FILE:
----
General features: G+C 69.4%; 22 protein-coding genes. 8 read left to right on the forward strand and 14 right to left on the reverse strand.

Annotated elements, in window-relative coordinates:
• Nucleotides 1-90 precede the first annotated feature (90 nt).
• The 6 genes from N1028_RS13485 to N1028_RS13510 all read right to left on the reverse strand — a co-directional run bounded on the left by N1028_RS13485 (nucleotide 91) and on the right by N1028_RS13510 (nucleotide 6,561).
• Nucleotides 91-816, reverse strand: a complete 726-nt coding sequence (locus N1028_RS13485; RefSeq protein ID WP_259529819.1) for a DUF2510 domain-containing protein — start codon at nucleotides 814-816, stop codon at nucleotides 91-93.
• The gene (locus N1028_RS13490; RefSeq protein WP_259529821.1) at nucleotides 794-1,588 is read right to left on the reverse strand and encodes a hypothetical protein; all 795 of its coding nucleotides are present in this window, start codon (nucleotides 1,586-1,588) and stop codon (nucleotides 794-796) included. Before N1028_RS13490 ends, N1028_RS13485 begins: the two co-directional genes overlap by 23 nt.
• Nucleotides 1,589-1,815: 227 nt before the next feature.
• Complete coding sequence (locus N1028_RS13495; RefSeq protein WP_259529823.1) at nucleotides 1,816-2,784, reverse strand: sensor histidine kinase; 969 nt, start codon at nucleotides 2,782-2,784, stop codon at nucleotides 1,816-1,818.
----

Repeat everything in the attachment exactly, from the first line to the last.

General features: G+C 69.4%; 22 protein-coding genes. 8 read left to right on the forward strand and 14 right to left on the reverse strand.

Annotated elements, in window-relative coordinates:
• Nucleotides 1-90 precede the first annotated feature (90 nt).
• The 6 genes from N1028_RS13485 to N1028_RS13510 all read right to left on the reverse strand — a co-directional run bounded on the left by N1028_RS13485 (nucleotide 91) and on the right by N1028_RS13510 (nucleotide 6,561).
• Nucleotides 91-816, reverse strand: a complete 726-nt coding sequence (locus N1028_RS13485; RefSeq protein ID WP_259529819.1) for a DUF2510 domain-containing protein — start codon at nucleotides 814-816, stop codon at nucleotides 91-93.
• The gene (locus N1028_RS13490; RefSeq protein WP_259529821.1) at nucleotides 794-1,588 is read right to left on the reverse strand and encodes a hypothetical protein; all 795 of its coding nucleotides are present in this window, start codon (nucleotides 1,586-1,588) and stop codon (nucleotides 794-796) included. Before N1028_RS13490 ends, N1028_RS13485 begins: the two co-directional genes overlap by 23 nt.
• Nucleotides 1,589-1,815: 227 nt before the next feature.
• Complete coding sequence (locus N1028_RS13495; RefSeq protein WP_259529823.1) at nucleotides 1,816-2,784, reverse strand: sensor histidine kinase; 969 nt, start codon at nucleotides 2,782-2,784, stop codon at nucleotides 1,816-1,818.